From Our Archive
This story was published before Summer 2021, when we launched our new digital experience.

Interview With a Vintner

Wine newsletters

Our Favorite Travel Essentials of the Year

Editors’ Picks

Our Favorite Travel Essentials of the Year

Everything you need for your 2023 travel: our editors’ picks for on-the-road...

LifeLabs MegaWarm: The Best Winter Jacket


The World’s Warmest Jacket

This deliciously pillowy puffer — made from 87% recycled materials — will keep you...

Our Favorite Home Tech Items of the Year


Our Favorite Home Tech Items of the Year

Our editors’ picks for the sleekest, most life-improving gadgets.

Wine newsletters are a valuable and authoritative source for oenophiles, and their authors can achieve cult status in the wine world. Three of the best are Allen Meadows' Burghound, an exhaustive and scholarly review of Burgundy wines ($110 a year for four issues;; the PinotReport, Gregory Walter's comprehensive survey of western Pinot country wines and makers ($75 a year;; and Natalie Maclean's Nat Decants, whose lighthearted tone won a James Beard award last year (free monthly; We asked them for their top picks of the year.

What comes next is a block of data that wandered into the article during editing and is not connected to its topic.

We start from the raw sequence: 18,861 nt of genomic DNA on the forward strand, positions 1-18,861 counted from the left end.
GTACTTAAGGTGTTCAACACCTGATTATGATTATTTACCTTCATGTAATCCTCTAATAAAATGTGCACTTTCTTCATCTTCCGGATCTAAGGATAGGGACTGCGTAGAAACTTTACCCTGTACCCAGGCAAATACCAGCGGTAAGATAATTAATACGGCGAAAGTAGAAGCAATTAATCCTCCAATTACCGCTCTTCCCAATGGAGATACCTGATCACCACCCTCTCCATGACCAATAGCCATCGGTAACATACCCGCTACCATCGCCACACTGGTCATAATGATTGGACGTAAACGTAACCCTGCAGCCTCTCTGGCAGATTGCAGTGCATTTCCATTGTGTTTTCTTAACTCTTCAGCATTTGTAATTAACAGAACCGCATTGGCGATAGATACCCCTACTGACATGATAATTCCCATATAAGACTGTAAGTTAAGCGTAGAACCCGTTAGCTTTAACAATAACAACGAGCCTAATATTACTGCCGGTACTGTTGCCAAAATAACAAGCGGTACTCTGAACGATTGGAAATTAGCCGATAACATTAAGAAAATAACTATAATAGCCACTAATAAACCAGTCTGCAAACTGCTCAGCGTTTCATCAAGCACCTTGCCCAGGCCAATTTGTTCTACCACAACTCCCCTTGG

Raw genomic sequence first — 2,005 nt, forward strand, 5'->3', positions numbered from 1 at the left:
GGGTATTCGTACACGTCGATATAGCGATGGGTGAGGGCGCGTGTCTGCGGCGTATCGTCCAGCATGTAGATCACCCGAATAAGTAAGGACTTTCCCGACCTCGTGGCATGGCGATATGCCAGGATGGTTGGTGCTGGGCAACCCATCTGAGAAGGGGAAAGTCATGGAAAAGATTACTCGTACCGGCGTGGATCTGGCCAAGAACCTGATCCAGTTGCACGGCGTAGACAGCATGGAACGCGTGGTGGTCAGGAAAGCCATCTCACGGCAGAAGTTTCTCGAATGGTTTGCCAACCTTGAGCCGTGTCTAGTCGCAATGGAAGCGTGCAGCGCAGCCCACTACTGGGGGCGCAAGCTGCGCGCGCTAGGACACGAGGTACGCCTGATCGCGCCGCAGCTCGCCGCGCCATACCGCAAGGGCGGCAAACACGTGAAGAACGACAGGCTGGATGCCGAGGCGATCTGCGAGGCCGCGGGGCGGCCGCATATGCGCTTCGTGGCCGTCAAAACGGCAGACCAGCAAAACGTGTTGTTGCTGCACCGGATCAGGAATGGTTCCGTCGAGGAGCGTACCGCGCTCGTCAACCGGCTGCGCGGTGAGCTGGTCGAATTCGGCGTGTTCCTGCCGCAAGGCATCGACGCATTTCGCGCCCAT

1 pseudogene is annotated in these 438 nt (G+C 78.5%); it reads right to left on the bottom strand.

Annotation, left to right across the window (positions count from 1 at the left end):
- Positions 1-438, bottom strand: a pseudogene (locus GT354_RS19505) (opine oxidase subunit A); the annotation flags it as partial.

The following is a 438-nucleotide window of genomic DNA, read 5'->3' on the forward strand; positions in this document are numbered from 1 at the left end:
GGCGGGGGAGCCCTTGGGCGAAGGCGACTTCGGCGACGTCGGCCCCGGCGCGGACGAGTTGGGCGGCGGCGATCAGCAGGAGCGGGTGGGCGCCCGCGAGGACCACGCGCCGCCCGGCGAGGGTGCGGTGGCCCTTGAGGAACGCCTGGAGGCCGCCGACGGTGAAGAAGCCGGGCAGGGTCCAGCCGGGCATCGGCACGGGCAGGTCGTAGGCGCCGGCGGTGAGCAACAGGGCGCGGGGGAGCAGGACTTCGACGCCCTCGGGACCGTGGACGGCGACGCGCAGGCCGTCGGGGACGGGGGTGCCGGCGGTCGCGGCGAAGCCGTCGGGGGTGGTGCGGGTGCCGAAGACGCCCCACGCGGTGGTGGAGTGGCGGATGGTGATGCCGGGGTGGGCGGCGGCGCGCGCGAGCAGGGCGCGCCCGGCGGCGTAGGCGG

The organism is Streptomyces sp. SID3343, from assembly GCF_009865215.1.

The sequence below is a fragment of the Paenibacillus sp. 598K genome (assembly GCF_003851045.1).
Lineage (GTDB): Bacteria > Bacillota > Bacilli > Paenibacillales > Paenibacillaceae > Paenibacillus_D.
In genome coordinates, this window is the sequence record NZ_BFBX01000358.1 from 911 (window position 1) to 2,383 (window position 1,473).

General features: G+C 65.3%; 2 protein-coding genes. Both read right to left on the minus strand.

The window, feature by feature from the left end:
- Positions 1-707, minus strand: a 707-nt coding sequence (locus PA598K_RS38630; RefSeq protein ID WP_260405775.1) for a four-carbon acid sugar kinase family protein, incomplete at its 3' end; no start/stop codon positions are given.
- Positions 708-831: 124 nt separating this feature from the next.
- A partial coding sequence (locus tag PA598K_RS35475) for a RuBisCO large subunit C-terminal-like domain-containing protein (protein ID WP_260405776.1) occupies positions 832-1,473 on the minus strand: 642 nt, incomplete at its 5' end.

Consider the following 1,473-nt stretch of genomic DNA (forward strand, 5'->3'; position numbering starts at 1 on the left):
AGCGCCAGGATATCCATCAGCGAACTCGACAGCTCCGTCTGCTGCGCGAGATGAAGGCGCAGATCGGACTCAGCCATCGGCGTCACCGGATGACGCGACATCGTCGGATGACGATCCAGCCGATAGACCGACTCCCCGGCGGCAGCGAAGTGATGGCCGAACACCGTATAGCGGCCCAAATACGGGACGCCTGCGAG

ALLEN MEADOWS Domaine Comte de Vogüé Musigny 2001 ($225) is fantastically complex with a nose of blackberries, spice, cedar, soy, and anise—a real stunner that will keep for two decades. A great white Burgundy is Domaine d'Auvenay Meursault "Les Gouttes d'Or" 2001 ($245), full of enormously deep flavors.

GREGORY WALTER 2001 was a great year for Merry Edwards. She consistently produces some of the best pinots in the area, like her Russian River Valley Olivet Lane Methode à L'Ancienne 2001 ($48). And look out for Roar Wines Pinot Noir 2001 ($44) from Gary's Vineyard in the Santa Lucia Highlands. This is the new hot spot for great pinot noir.

NATALIE MACLEAN Château Bellefont-Belcier Bordeaux 1998 ($45) is one to hold on to. It's full of spice, oak, leather, and all that old-world goodness. The 2000 Bordeaux had a lot of hype, but the 1998s and '99s are very worthy. For great value, you can't beat Australia's Yellow Tail Shiraz ($10). It's generous, juicy, and easy to drink.


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